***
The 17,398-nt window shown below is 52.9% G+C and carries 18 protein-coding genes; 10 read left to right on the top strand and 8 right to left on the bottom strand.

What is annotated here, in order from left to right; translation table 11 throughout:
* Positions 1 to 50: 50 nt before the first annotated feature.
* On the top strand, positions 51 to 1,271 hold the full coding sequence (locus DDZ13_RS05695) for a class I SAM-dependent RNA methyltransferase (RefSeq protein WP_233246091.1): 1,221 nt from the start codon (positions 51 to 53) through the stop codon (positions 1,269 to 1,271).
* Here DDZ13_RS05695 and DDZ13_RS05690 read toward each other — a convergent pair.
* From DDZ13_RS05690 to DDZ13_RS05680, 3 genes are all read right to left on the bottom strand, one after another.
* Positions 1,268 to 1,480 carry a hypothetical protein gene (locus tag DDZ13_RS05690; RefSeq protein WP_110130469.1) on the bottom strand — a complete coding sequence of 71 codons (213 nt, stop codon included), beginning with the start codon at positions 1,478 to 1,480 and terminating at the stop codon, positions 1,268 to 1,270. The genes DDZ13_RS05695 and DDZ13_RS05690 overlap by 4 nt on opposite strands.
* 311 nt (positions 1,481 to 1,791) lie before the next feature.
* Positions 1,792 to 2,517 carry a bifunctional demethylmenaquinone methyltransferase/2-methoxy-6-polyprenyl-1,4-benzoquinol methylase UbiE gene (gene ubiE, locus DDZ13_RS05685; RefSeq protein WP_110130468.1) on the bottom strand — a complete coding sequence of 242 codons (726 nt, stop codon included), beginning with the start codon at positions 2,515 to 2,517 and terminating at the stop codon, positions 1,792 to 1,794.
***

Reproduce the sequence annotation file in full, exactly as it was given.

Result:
The 17,398-nt window shown below is 52.9% G+C and carries 18 protein-coding genes; 10 read left to right on the top strand and 8 right to left on the bottom strand.

What is annotated here, in order from left to right; translation table 11 throughout:
* Positions 1 to 50: 50 nt before the first annotated feature.
* On the top strand, positions 51 to 1,271 hold the full coding sequence (locus DDZ13_RS05695) for a class I SAM-dependent RNA methyltransferase (RefSeq protein WP_233246091.1): 1,221 nt from the start codon (positions 51 to 53) through the stop codon (positions 1,269 to 1,271).
* Here DDZ13_RS05695 and DDZ13_RS05690 read toward each other — a convergent pair.
* From DDZ13_RS05690 to DDZ13_RS05680, 3 genes are all read right to left on the bottom strand, one after another.
* Positions 1,268 to 1,480 carry a hypothetical protein gene (locus tag DDZ13_RS05690; RefSeq protein WP_110130469.1) on the bottom strand — a complete coding sequence of 71 codons (213 nt, stop codon included), beginning with the start codon at positions 1,478 to 1,480 and terminating at the stop codon, positions 1,268 to 1,270. The genes DDZ13_RS05695 and DDZ13_RS05690 overlap by 4 nt on opposite strands.
* 311 nt (positions 1,481 to 1,791) lie before the next feature.
* Positions 1,792 to 2,517 carry a bifunctional demethylmenaquinone methyltransferase/2-methoxy-6-polyprenyl-1,4-benzoquinol methylase UbiE gene (gene ubiE, locus DDZ13_RS05685; RefSeq protein WP_110130468.1) on the bottom strand — a complete coding sequence of 242 codons (726 nt, stop codon included), beginning with the start codon at positions 2,515 to 2,517 and terminating at the stop codon, positions 1,792 to 1,794.